Stumble Into Indonesia's Unseen Places
Submitted by mumunmumun on 9 October 2014 • Opinion
With 13600 islands, 300 ethnic groups and more than 700 local languages, surely you can expect very rich traditional culture when visiting Indonesia. The highlights of these cultures can be seen in festivals celebrated by local communities. This August, I visited two festivals held in Java Island; one has a long traditional root while the other is quite new but has already reached international fame. Here’s a sneak-peek of what I experienced…
Formerly a known only as a small town in East Java, Jember became famous for its carnival of dramatic costumes. The inspiration of this carnival is actually a traditional procession called Reyog Ponorogo, where performers wear very heavy costumes and do acrobatic acts while walking down the main road of Jember, every year during the town anniversary (id.wikipedia.org). In 2001 a local fashion designer, Dynand Fariz, started the seed of fashion carnival by doing “Dynand Fariz Fashion Week” – at first an opportunity for his fashion school students to produce and exhibit their own designs. The models walked around main streets and kampongs, drawing lots of attention from Jember people. In 2003 the first fashion carnival was held in collaboration with local government to celebrate Jember anniversary – along with the Reyog I guess. It then grew bigger and bigger, with more creativities and techniques poured in costume making, more participants and sponsors, even inspiring some other areas in Java to make their own carnivals (such as Solo Batik Carnival).
The 2014 Jember Fashion Carnival that I visited was a colossal one. On the main event, over 400 participants from 7 provinces walked down a ‘catwalk’ of 3.6 kilometers from Jember town square to Kaliwates sports hall. The costumes were categorized into ‘defiles’ (themes) emphasizing Indonesia’s nature and culture, such as Majapahit, Borobudur, Kites, Pine Forest etc. Looking at the costumes reminded me of peacocks. Don’t you think so too? Well it’s not a coincidence, since the inspiration came from Reyog Ponorogo. The Reyog costume – the enormous head piece to be precise – describes a peacock sitting on top of a tiger’s head.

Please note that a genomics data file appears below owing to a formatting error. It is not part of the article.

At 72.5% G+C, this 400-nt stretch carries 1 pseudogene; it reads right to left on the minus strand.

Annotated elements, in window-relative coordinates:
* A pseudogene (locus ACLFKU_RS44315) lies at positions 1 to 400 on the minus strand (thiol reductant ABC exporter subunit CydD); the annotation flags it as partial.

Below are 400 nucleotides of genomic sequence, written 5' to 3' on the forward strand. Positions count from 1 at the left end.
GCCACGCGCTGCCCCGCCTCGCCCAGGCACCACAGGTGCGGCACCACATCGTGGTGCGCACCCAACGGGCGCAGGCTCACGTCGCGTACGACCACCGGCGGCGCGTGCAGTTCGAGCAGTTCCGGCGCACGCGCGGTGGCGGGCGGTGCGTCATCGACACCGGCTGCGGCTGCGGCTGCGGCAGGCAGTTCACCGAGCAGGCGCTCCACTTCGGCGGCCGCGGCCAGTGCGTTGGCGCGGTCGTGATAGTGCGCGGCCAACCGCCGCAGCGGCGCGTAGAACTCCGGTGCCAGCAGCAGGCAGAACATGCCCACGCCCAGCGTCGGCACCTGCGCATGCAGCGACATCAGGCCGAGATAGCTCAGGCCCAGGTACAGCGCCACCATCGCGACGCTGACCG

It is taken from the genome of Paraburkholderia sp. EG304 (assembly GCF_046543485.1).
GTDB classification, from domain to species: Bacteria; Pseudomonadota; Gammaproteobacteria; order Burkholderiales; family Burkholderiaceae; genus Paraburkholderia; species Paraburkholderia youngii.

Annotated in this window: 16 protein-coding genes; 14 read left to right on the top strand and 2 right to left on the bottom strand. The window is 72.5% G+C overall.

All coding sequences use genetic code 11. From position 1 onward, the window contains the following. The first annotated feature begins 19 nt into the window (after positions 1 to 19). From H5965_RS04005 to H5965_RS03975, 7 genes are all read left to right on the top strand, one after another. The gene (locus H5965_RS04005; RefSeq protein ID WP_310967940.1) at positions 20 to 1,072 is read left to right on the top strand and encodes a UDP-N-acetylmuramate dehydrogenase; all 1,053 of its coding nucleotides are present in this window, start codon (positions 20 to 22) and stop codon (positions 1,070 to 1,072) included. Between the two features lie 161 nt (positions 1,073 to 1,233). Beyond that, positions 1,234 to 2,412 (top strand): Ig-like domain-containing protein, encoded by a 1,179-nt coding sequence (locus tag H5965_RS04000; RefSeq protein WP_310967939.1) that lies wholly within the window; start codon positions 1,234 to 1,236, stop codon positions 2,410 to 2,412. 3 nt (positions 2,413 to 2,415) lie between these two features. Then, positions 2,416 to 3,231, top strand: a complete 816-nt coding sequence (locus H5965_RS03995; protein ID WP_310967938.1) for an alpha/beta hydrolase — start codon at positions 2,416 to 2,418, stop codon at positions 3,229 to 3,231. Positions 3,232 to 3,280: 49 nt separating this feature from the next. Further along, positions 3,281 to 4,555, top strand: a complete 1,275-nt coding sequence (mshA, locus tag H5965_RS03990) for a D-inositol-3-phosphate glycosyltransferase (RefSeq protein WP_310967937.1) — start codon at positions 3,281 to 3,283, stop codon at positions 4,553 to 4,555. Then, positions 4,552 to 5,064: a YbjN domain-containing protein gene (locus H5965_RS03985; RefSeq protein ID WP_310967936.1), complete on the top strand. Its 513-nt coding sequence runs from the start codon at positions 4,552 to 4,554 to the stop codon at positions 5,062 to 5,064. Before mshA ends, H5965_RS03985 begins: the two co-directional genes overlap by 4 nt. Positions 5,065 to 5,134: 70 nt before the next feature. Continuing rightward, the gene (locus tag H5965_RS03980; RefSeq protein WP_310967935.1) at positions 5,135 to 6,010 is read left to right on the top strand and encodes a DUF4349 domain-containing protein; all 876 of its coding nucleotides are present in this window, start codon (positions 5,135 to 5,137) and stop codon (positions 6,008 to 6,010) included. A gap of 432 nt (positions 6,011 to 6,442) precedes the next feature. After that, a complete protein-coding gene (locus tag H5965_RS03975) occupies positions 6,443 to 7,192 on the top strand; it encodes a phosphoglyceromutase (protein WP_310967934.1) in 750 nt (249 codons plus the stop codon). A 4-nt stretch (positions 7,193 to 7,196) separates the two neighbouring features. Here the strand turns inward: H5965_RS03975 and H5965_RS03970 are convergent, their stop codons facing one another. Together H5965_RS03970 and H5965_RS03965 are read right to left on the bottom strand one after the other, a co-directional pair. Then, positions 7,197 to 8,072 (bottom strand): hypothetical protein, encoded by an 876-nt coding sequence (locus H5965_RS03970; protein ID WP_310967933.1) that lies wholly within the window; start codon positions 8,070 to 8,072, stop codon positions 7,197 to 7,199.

I tell you, not just the costumes were amazing, the models – local people from Jember – were also awesome. I used to think that modeling was easy profession, but walking 3.6 kilometers in those high heels and heavy costumes, not mentioning stopping here and there to smile and pose… well, it totally changed my mind. There, traveling is indeed eye-opening!
When to visit and how to get there
Jember Fashion Carnival is an annual event held every August. For detailed information about schedule and date of events, you can visit their official website www.jemberfashioncarnaval.com. To get to Jember, the alternatives are:
From the west (Jakarta/Bali/Surabaya)
From Jakarta or Bandung, there are many buses, trains and planes to Surabaya. The train offers various classes from economy to executive, but since it will be a very long journey to East Java, I recommend taking night trains with executive class (IDR 350K-550K).
Economy trains to Surabaya are much slower and uncomfortable; but if you are on a tight budget or you want to mingle more with local people, I recommend you to have a transit in Central Java such as in Purwokerto or Yogyakarta. You can take economy train from Jakarta or Bandung to Purwokerto or Yogyakarta (the lowest price ranges IDR 35K-50K), and from there take another economy train straight to Jember (IDR 50K).
Because Jember is located in the eastern part of Java, it’s closer to Bali than to Jakarta. From Bali you can go by plane to Surabaya, then rent a car or take a train to Jember. There are trains from Surabaya Gubeng Station to Jember Station (IDR 50K economy, IDR 100K-160K business).
From the east (Bali)
If you travel on a budget and have more time to spare on journey, the less expensive alternative is to travel overland from Bali. From south of Bali, travel to Gilimanuk Harbor. There are public busses that do this route, or you go with a private arrangement. Take a ferry from Gilimanuk to Ketapang harbor in Banyuwangi (IDR 8K), then take a train straight to Jember (IDR 4K economy).
Sleep, eat, get around